But content designers often have to create content that retrieves information from the user. For example, a content designer would create the online forms you need to apply for housing benefit online or apply for a replacement driving licence. This requires an understanding of best practice for designing forms and asking for personal information. You'll also find content designers have to be very aware of accessibility requirements.

In my opinion, technical writers, content designers, and UX writers are all different types of information designer. We all create information for slightly different needs, and inevitably, there's some cross-over.

What's the difference between a technical writer and a technical author?

Nothing! Technical author is often used in the UK and sometimes Europe and Australia, whereas technical writer is more common in the USA and Canada. They are both the same job.

What is an API technical writer?

An API technical writer or SDK technical writer is someone who specialises in creating documentation for developers. These people design information that tells developers how to program their systems so that they can interact with other systems. As API technical writers document code, it is often a requirement (or preference) that these writers have a good understanding of the code they are writing about. That's not always the case, as good technical writing is often about asking the right questions rather than having technical knowledge, but it is something you'll likely see on job ads.

In some organisations, documenting code is the distinction between technical writers and content designers. I believe that's the case in the UK government, where technical writers document the code and content designers create the public-facing information pages, forms, and the like.

Do you need a technical background to be a technical writer?

In a previous blog post, I argued that you don't need a technical background. In fact, it can hinder you if you are writing for a novice or intermediate audience, as the amount of knowledge you have makes it more difficult to appreciate their position. When writing for these audiences, I think the most important skills you need are an ability to explain complex things in simple terms and an understanding of how to find out what the user needs. With those, you can at least organise and present the information the user needs, in terms they can understand.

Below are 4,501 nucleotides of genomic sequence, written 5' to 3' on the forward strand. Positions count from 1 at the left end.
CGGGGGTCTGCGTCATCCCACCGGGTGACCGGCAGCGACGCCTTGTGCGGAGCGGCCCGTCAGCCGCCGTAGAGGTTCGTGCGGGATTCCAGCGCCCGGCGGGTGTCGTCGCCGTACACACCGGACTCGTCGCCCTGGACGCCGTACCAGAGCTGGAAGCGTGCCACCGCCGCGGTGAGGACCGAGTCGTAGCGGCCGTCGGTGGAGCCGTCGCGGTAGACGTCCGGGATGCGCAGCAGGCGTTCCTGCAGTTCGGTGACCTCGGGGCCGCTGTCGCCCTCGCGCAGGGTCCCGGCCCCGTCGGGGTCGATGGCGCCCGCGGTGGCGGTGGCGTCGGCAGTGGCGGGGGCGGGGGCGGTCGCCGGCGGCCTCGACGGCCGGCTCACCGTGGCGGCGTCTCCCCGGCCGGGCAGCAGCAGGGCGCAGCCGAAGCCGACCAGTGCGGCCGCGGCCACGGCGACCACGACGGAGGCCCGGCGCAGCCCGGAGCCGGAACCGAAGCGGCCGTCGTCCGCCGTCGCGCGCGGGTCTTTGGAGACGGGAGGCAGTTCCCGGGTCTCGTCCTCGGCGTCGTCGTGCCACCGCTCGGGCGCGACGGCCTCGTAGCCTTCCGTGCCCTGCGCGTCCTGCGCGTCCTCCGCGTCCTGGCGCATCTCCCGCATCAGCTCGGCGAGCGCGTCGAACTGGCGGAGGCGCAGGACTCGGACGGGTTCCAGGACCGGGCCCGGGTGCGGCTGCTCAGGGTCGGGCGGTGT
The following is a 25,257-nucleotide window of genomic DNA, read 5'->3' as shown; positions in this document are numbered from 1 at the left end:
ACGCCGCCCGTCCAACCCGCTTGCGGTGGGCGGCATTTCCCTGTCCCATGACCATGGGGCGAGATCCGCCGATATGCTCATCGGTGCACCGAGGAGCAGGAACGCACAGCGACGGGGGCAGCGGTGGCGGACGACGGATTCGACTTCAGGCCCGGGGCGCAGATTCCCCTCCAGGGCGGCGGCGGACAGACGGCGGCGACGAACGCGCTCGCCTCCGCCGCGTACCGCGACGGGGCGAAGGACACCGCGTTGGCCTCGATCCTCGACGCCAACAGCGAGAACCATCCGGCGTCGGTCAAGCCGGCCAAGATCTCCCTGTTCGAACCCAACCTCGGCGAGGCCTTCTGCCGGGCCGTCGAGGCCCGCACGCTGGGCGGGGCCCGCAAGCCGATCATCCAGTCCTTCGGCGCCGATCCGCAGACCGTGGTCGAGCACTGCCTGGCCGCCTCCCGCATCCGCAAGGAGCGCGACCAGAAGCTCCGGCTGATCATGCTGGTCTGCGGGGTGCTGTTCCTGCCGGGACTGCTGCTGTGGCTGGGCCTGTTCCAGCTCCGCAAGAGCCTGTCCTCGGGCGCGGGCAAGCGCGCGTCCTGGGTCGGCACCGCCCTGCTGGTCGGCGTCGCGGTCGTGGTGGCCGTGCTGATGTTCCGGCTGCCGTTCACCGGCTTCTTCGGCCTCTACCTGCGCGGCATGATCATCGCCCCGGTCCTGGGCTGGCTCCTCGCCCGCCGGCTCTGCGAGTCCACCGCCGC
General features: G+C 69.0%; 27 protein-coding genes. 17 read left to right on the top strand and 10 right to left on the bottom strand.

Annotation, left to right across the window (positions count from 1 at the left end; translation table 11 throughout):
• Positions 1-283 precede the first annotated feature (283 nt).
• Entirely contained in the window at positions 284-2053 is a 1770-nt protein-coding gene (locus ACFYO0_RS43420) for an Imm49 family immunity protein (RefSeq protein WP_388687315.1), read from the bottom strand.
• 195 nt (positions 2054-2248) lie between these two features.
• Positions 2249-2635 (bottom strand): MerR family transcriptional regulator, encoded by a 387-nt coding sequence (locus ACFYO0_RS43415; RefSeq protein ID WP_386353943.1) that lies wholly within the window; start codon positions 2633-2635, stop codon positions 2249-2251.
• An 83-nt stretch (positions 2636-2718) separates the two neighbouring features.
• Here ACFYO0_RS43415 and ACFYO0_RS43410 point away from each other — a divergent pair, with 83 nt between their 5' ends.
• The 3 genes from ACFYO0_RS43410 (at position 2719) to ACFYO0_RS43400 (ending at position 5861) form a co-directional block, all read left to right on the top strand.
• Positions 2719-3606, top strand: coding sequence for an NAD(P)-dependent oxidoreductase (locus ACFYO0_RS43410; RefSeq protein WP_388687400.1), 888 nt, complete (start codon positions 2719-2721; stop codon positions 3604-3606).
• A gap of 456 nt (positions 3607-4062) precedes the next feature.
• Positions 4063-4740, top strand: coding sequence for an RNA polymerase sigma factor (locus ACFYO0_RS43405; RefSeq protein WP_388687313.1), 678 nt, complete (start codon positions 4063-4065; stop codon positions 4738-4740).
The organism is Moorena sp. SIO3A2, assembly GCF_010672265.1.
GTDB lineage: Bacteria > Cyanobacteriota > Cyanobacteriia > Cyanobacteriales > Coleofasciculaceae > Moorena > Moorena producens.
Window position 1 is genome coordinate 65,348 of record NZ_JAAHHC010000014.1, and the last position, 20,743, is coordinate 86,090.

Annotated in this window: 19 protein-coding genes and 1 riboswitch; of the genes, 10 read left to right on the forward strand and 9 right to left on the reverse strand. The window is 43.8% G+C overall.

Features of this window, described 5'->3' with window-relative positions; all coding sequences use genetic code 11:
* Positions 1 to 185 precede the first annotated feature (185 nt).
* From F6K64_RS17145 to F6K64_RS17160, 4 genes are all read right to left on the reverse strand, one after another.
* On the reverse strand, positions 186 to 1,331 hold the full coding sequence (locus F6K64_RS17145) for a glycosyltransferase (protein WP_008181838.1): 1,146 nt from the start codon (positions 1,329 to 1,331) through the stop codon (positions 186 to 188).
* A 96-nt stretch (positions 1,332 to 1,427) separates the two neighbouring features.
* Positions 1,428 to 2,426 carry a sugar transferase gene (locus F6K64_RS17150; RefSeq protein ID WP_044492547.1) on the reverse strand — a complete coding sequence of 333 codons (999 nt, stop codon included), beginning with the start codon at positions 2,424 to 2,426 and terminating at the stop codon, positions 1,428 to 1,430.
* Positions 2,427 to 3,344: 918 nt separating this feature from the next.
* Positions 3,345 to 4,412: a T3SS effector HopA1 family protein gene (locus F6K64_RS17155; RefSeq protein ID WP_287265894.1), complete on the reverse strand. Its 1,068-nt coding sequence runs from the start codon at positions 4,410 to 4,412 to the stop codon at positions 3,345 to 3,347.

But ...

There are some types of technical writing where a technical background will help, and these tend to be where you are writing for experts. API docs is one such area, as it is going to be much easier to document code if you understand the code yourself and don't have to rely on developers to explain every detail. Personally, I've found it challenging to document products that need to be wired by electricians, as there can often be complex wiring diagrams and lots of technical terminology. No doubt there are other industries where some technical background would help, too.

Also, many of the technical writing tools are quite complicated these days, and you will fare better if you have some technical skills in terms of web design (HTML and CSS).

What skills does a technical writer need?

As a starting point, I'd say you need these skills and qualities:

  • Empathy. You need to be able to put yourself in the reader's position and understand how they feel and what problems they face
  • Research skills. You'll need to research your audience and also the subject matter you are covering.
  • Interview skills. You might not get to speak to users directly, but you will speak to developers and other stakeholders.
  • Ability to write clearly and simply
  • Ability to explain complex concepts in terms readers will understand. This often comes from understanding what they are already familiar with, and then drawing comparisons that they can relate to.
  • Understanding of information architecture and how each piece of information fits into the entire documentation suite
  • Ability to consider risks and other factors that may be missed by product developers. You don't just document how something works, you need to consider how it might be misused and the risks with that.
  • Understanding of when to use images to help improve user understanding. Sometimes a diagram really makes the content easier to understand, especially with things like networks and installation instructions.
  • Basic image editing for screenshots and diagrams.
  • Basic screen recording knowledge for videos.
  • Understanding of HTML (if working with digital outputs), basic CSS for styling it.